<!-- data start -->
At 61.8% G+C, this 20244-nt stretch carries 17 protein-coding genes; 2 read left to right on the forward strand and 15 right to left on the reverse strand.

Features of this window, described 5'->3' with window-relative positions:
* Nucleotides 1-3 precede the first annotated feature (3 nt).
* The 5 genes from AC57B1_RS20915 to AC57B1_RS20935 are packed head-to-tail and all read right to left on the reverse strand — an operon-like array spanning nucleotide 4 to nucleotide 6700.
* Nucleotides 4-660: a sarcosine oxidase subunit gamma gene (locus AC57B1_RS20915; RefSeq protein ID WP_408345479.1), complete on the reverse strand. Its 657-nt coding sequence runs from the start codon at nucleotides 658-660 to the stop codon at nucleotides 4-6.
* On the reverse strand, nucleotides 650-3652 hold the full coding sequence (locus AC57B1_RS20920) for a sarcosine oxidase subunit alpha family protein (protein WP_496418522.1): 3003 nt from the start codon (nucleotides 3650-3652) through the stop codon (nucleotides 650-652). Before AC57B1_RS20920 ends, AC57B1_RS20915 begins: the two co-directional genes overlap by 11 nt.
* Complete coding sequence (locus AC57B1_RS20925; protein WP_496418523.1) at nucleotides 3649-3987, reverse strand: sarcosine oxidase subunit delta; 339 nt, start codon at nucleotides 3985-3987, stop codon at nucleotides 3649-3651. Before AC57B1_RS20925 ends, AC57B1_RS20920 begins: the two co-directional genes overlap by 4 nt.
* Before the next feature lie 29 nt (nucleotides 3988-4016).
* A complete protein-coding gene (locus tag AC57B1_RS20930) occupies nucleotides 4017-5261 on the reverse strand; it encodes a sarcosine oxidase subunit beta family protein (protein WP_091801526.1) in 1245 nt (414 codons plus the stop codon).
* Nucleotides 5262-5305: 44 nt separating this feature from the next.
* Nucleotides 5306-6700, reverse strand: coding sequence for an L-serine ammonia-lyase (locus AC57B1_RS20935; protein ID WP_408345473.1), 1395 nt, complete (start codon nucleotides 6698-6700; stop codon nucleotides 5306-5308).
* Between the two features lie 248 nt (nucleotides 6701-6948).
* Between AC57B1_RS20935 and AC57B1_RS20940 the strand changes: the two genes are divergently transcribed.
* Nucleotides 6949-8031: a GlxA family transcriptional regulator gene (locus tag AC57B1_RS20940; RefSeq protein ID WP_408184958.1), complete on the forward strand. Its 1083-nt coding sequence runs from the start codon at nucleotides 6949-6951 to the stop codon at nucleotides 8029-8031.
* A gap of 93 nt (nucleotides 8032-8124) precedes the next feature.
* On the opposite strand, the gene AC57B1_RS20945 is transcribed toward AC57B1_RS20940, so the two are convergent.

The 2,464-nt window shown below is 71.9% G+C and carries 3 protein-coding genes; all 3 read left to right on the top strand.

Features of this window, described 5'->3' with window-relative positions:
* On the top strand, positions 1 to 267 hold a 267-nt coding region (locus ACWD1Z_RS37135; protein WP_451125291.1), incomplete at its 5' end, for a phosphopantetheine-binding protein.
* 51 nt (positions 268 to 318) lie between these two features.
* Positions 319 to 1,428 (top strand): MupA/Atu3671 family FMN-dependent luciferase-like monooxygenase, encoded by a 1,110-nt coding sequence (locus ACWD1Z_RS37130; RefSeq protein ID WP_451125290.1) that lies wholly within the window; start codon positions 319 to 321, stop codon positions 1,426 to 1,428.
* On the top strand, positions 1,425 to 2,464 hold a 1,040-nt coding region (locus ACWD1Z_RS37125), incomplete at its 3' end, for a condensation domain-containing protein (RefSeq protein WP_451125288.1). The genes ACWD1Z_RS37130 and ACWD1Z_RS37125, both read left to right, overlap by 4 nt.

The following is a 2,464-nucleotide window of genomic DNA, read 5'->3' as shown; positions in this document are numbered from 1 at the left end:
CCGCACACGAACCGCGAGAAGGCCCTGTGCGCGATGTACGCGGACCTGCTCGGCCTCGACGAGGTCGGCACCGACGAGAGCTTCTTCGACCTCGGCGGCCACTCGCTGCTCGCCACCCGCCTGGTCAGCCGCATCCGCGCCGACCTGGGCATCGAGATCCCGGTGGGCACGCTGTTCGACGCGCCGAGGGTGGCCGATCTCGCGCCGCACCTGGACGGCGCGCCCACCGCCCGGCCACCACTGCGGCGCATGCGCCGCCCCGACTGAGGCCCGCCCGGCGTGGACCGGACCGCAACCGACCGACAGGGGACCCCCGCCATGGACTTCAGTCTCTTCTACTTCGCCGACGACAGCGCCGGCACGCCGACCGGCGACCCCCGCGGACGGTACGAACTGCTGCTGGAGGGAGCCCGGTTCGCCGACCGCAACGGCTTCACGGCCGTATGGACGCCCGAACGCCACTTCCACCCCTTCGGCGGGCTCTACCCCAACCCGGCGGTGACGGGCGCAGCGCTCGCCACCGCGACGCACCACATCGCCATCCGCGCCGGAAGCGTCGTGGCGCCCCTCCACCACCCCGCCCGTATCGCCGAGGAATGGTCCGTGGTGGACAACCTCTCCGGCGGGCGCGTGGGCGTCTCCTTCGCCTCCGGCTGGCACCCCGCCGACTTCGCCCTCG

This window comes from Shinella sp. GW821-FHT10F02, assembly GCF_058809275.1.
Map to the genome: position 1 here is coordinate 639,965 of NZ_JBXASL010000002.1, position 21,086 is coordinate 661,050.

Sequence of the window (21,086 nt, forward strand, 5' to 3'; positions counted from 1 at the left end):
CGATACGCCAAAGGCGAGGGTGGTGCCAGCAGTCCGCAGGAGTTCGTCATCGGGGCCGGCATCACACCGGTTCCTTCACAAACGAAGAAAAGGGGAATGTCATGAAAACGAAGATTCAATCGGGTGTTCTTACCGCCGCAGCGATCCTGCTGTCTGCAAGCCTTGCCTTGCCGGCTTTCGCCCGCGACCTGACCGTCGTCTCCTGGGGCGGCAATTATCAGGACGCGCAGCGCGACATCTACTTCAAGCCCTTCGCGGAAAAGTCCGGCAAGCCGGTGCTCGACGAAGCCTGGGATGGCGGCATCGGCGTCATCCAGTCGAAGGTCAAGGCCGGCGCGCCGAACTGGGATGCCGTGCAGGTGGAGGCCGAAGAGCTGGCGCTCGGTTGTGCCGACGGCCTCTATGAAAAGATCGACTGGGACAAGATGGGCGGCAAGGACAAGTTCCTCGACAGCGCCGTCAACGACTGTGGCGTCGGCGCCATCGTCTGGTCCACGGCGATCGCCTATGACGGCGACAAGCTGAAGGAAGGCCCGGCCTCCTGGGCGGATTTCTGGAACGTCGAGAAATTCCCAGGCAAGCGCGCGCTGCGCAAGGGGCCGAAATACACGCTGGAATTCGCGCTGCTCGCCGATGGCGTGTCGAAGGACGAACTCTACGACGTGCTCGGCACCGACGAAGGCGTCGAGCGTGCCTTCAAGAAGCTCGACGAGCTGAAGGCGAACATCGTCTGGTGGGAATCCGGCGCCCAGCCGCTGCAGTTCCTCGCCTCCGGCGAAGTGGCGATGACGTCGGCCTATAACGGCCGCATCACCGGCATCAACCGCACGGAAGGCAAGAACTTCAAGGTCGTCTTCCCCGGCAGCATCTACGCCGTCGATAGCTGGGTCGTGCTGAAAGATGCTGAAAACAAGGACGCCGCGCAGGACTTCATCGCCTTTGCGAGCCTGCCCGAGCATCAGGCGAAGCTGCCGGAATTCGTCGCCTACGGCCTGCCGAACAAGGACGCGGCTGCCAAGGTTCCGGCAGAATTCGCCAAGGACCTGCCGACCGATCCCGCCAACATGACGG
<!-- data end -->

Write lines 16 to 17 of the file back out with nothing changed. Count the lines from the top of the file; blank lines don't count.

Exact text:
* On the opposite strand, the gene AC57B1_RS20945 is transcribed toward AC57B1_RS20940, so the two are convergent.

The 2,464-nt window shown below is 71.9% G+C and carries 3 protein-coding genes; all 3 read left to right on the top strand.